In the wake of a 2015 Supreme Court decision that makes it illegal for individual Mexican States to bar same-sex couples from getting married, the President is determined to legalize same-sex marriage and enshrine it in the Mexican Constitution. At this point, couples denied marriage licenses can appeal to local judges who are now bound by the Supreme Court ruling to force clerks to issue a license.
At an event on May 17, the International Day Against Homophobia, President Enrique Peña Nieto spoke about his proposal to change the constitution to reflect the Supreme Court ruling. To make an amendment Nieto needs two-thirds of the vote from Congress—his party and close allies control nearly half the seats. Liberal lawmakers are already in favor of same-sex marriage.
Shifting cultural tides reveal that although church officials oppose any such proposal, they may have little influence in the outcome. Recent studies show that despite 80% of the population claiming to be Catholic, only 15% to 20% attend religious services regularly. This demonstrates a weakening in the centuries long influence the Catholic Church has in shaping social norms in Mexico.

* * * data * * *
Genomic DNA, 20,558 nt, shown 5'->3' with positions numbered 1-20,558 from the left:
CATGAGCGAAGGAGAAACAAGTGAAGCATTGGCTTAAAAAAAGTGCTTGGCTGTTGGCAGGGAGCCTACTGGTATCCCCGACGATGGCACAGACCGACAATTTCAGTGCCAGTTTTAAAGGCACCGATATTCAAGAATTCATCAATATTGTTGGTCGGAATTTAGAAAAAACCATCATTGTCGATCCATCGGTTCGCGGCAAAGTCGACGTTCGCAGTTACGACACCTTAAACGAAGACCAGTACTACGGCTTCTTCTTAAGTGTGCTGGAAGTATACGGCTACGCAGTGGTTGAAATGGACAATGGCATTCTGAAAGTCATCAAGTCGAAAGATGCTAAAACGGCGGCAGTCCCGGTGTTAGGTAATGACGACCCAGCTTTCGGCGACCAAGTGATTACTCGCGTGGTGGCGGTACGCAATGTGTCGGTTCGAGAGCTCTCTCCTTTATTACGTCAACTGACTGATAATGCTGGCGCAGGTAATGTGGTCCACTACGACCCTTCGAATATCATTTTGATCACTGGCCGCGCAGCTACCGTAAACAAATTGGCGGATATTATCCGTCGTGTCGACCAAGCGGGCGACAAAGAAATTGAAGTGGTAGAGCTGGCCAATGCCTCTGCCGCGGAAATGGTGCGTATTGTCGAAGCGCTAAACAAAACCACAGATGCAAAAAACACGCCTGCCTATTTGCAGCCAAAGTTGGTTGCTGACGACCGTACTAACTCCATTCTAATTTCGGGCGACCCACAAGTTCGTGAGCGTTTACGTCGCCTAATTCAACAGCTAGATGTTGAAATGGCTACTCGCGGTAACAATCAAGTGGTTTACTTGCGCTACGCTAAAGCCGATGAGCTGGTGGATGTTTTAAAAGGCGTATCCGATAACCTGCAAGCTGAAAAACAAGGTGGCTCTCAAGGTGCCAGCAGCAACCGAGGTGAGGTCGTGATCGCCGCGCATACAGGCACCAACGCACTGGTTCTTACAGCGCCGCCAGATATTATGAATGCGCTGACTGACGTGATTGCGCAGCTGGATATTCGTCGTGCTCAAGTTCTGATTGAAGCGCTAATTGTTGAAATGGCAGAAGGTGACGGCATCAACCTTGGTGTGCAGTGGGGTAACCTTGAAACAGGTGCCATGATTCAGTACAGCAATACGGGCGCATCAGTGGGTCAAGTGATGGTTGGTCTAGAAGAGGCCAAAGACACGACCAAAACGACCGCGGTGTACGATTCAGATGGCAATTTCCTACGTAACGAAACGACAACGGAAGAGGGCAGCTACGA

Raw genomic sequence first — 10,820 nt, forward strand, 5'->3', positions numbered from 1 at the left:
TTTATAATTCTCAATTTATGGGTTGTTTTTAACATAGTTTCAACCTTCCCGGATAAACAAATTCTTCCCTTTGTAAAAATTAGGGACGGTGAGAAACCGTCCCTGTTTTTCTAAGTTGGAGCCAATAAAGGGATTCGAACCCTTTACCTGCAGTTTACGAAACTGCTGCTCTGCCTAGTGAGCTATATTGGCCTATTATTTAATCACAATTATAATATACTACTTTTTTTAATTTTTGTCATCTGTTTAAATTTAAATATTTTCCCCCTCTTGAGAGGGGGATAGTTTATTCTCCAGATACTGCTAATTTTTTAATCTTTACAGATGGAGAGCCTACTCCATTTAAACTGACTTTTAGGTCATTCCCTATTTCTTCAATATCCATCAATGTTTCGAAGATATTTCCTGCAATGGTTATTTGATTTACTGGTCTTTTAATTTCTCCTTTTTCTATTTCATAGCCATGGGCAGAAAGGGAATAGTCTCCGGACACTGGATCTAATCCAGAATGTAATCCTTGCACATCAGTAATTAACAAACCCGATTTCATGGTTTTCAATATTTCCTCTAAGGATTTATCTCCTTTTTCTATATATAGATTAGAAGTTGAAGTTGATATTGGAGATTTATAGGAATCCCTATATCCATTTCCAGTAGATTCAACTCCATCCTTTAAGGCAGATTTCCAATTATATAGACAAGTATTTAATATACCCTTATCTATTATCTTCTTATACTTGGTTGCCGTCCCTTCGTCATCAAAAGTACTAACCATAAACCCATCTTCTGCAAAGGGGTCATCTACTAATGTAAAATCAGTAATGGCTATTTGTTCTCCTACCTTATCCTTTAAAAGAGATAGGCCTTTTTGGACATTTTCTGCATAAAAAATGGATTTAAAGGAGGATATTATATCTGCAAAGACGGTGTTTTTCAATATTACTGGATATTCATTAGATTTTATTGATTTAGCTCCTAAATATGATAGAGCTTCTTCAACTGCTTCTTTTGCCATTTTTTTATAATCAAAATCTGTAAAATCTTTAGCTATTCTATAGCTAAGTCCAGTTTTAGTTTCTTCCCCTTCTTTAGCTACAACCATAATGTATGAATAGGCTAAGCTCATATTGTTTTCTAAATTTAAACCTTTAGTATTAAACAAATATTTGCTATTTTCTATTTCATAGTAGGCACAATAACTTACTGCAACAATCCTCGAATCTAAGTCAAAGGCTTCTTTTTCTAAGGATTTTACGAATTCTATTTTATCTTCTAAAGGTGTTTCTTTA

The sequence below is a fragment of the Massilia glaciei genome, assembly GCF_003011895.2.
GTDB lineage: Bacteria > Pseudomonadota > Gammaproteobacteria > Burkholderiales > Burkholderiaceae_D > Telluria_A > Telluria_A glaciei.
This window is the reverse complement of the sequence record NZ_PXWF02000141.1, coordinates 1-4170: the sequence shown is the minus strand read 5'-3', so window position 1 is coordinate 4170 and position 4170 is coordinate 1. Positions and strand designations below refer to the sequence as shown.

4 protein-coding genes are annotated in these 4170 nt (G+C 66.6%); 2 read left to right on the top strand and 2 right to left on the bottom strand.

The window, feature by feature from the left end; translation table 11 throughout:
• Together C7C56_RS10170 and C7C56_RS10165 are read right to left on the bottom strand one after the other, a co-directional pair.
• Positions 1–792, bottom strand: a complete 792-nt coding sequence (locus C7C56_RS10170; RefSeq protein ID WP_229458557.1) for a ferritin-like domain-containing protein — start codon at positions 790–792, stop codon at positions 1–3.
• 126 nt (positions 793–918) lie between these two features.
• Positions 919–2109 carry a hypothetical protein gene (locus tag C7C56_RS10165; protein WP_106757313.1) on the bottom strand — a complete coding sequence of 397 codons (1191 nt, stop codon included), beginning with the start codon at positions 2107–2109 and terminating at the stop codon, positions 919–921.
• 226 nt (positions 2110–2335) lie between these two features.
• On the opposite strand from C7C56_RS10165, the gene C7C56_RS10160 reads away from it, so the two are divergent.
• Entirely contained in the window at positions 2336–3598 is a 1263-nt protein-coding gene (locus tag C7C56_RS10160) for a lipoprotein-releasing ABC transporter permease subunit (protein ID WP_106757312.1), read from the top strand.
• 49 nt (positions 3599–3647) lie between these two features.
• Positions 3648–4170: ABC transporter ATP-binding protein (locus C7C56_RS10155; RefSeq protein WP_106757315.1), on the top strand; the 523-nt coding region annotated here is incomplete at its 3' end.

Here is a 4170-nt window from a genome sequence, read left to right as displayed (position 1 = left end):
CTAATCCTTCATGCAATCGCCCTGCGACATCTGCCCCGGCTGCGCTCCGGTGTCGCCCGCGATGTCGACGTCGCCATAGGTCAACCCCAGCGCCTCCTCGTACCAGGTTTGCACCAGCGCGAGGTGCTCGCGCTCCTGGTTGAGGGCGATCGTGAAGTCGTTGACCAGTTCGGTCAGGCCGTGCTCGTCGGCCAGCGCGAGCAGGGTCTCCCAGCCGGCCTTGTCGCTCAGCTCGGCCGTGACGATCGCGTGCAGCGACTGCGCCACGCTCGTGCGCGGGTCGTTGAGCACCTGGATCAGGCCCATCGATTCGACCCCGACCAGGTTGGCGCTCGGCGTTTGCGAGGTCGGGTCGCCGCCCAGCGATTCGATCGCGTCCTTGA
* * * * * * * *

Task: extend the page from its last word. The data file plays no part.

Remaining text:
If any vote is approved, Mexico would become the fourth Latin American country to legalize same-sex marriage behind Argentina, Brazil, and Uruguay.